On the same day that Max Hastings in The Daily Mail expresses his views so powerfully on the special relationship" (no longer), up pops Irwin Stelzer in The Daily Telegraph with what seem to be some similar thoughts. Is there something in the water?
"Unable to afford being a first-rate power while expanding the welfare state," this government has chosen "to retreat from world influence, ceding increased power to the UN and other toothless international institutions," the man writes.
The focus of his attack, however, is "defence cuts", where he argues that there the obligation of the government on defence issues is clear: to provide the means to achieve the ends it selects.
Therein lies the problem, then argues Stelzer with something of a non sequitur, declaring that the government has not made it clear just what it thinks Britain's role in the world should be. That seems to be the primary problem, with the second-order handicap being that the choice is made more difficult because the nation is strapped for cash.
We are then asked to "consider the signals", but it is not clear (to me, anyway) whether those signals relate to the inability of the government to make clear our role, or our cash shortage.
The first "signal" is Gordon Brown ordering the military out of Basra, claiming that its mission is complete and that the maintenance of security has been turned over to the Iraqis. Like so much else of what comes out of No 10, writes Stelzer, this is not quite true: the handover was to the Americans. Britain's soldiers, once proud of their ability to translate to Iraq their experience in Northern Ireland, were ordered out, mission unaccomplished.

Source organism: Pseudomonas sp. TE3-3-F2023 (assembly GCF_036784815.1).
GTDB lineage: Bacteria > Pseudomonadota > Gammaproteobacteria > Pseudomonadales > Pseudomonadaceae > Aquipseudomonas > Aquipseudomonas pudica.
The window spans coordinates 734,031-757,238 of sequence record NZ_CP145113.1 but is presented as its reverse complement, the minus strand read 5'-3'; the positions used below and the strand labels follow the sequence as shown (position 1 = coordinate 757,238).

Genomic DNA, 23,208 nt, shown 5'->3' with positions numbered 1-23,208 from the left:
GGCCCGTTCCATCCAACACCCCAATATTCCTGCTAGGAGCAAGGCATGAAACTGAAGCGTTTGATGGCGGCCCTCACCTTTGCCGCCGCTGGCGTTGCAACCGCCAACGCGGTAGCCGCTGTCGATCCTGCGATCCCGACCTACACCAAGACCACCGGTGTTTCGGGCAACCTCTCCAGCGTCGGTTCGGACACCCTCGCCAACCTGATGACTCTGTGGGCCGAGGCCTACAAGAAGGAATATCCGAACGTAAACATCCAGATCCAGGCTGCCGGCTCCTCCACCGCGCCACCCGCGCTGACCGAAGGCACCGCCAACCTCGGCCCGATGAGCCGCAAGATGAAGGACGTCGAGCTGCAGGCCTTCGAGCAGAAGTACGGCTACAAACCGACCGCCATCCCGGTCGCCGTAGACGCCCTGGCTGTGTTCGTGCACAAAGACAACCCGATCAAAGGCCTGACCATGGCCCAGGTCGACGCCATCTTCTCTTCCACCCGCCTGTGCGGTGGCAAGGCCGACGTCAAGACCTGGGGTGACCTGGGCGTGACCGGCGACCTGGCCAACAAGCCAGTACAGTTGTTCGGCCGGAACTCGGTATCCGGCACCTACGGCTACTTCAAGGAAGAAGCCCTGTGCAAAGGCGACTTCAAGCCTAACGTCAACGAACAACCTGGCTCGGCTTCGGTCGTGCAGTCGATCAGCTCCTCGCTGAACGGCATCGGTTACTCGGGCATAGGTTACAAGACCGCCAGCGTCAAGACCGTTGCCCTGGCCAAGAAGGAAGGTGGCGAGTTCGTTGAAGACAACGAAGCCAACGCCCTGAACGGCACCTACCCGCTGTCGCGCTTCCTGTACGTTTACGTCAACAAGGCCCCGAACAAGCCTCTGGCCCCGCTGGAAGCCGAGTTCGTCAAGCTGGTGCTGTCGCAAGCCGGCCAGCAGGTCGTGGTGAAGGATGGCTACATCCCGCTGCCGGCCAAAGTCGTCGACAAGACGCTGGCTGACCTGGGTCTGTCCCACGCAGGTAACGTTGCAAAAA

Then, he adds, there is Afghanistan, where the government deployed troops it was unwilling to support with the necessary kit. American soldiers returning from Iraq and Afghanistan tell tales of turning over used boots and other equipment to the brave British soldiers so sorely lacking in the proper equipment. The Government willed the ends, sort of (clarity of purpose was not a feature of policy). But it did not provide the means.
Eventually though, Stelzer seems to settle on the cash shortage. After the Second World War, the depleted state of the nation's finances required the famous retreat from empire. Now, he says, if the UK – for financial reasons – decided to abandon Trident and continued to pull-back from the war on terrorism, this would signal a further retreat down the league table of nations with a credible military capability.
Here though lies the particular similarity of view with Hastings: "As a conversation with leading Pentagon figures makes clear, that credibility is already damaged." This means that America no longer counts on Britain as it once did, and is in the market for other allies who can and will assist it in the post-Bush age, when trouble strikes.
However, while Stelzer asserts the obvious, that "There is no question that Britain's weakened financial position makes the allocation of resources extraordinarily difficult," it is difficult to accept his underlying thesis that Britain's obvious retreat from the world stage is entirely due to funding difficulties. After all, in Afghanistan, military spending is set to double the level spent the year before last.
That said, what Stelzer is picking up seems real – that our presence on the world stage has diminished and may well diminish further. Hastings points to our lack of military prowess – our defeat in Iraq and our lacklustre performance in Afghanistan. There are many other reasons but whatever they are, the reality is certainly spelt out by Stelzer: "We shall miss Britain on the world stage. We did, after all, accomplish a great deal together."
Reputations are hard to build and easy to destroy. Recovery is going to be extremely difficult.